But if long-chain perfluorinated chemcials (PFCs) have fallen out of favor, what then is being used to make our clothes waterproof? According to the EPA, there are over 150 alternatives. The closest group of alternatives are short-chain perfluorinated chemicals, a C6 chemistry. This group is generally considered to be safer as they are less persistent in the environment and less toxic, while manufacturers are finding that their waterproofing properties—with some extra preparation—are equivalent to long-chain PFCs. Bernhard Kiehl of the Fabrics Division Sustainability Team for W.L. Gore & Associates, the makers of Gore-Tex®, has been working with their suppliers to eliminate PFOA from all of their products over the last ten years. PFOA showed up as an impurity in the water repelling agent that the company purchases and applies to their products. By 2011 Gore had met this challenge for most of their consumer products and has more recently eliminated PFOA from all their products, including professional products—uniforms for fire fighters, the police, medical workers and others—which have higher performance requirements. “We believe we are one of the first companies to complete this project across the entire range of products,” says Kiehl.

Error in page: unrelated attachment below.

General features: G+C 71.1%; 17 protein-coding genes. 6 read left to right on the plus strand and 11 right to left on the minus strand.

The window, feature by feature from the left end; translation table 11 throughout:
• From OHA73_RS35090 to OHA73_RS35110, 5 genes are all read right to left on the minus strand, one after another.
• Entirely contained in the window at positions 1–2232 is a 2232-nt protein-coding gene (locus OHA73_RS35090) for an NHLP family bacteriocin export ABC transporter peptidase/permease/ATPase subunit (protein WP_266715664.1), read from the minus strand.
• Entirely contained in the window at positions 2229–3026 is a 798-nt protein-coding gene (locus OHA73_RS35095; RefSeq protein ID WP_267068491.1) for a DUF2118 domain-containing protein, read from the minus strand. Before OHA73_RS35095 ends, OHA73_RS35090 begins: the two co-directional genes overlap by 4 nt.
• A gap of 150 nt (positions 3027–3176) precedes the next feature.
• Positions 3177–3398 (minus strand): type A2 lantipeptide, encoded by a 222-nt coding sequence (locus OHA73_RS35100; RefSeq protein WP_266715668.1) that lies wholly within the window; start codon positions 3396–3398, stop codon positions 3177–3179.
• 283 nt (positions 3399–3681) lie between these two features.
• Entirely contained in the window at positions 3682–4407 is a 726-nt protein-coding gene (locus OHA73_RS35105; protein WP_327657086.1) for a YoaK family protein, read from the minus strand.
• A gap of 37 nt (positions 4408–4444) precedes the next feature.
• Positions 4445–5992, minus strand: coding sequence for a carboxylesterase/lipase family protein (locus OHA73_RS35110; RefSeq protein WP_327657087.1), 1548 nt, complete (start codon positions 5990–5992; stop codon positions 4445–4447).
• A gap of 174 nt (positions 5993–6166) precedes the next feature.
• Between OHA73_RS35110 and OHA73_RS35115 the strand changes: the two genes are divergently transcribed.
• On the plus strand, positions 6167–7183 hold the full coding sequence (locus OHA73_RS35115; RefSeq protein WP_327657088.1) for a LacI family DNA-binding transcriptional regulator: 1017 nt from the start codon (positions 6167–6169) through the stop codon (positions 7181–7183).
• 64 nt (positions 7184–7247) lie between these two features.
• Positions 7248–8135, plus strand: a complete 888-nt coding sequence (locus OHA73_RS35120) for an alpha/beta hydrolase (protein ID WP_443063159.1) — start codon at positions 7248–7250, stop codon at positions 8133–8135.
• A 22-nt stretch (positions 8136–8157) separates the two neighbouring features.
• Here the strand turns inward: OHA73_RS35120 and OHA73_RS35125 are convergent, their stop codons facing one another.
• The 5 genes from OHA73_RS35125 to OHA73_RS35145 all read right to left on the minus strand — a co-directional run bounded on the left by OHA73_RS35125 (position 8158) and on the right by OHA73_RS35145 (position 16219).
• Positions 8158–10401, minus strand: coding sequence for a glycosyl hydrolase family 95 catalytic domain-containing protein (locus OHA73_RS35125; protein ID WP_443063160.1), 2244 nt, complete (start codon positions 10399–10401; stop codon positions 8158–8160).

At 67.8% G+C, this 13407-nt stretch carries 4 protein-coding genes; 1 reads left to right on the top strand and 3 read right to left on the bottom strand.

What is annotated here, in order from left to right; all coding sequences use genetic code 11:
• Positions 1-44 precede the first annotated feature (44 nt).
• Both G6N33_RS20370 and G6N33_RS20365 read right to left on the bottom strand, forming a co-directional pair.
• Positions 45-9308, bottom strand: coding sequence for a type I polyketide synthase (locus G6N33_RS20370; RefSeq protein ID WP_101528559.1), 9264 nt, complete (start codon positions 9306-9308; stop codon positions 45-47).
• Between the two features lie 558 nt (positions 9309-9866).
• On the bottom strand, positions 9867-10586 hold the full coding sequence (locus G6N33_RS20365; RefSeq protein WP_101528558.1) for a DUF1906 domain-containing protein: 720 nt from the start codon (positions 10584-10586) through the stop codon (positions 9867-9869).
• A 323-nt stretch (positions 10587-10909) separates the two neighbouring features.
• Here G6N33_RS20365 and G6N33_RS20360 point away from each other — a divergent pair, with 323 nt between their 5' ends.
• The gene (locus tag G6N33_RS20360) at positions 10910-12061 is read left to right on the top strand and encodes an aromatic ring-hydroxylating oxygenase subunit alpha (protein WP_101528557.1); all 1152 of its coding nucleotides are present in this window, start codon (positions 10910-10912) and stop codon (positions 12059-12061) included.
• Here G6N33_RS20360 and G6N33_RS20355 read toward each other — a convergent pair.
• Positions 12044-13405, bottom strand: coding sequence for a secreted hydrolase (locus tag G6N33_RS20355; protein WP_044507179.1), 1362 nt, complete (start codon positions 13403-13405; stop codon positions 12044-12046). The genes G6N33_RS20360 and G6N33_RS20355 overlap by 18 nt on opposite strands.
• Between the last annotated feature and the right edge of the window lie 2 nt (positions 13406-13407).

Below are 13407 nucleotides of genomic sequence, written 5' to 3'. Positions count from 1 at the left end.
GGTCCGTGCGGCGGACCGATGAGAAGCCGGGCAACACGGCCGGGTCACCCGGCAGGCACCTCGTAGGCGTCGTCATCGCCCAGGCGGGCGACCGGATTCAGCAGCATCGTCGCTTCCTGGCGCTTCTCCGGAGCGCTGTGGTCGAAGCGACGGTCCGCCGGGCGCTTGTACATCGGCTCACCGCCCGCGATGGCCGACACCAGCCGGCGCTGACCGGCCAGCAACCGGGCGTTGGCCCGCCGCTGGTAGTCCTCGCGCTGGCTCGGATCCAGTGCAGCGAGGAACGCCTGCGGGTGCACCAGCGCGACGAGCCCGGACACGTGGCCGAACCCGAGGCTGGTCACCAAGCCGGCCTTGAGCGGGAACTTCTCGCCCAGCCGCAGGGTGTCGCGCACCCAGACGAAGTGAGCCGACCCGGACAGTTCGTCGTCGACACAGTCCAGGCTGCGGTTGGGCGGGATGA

Other outdoor brands are also busy eliminating PFOA by requiring their suppliers to provide PFOA-free material. Ensuring that this happens is a challenge in an industry with a long and broad supply chain. One way many brands have accomplished this is by working with Bluesign Technologies, a company based in Switzerland that provides a sustainable certification of products. Bluesign looks at a manufacturer’s recipes and processes, among other things, and works with companies until they meet Bluesign’s standards for environmentally friendly and safe production. By the end of 2014, Bluesign eliminated all C8 chemistry from their approved chemicals list, so all of the products certified by them must use either C6 or C4 technology, or one of over 30 non-PFC alternatives they offer.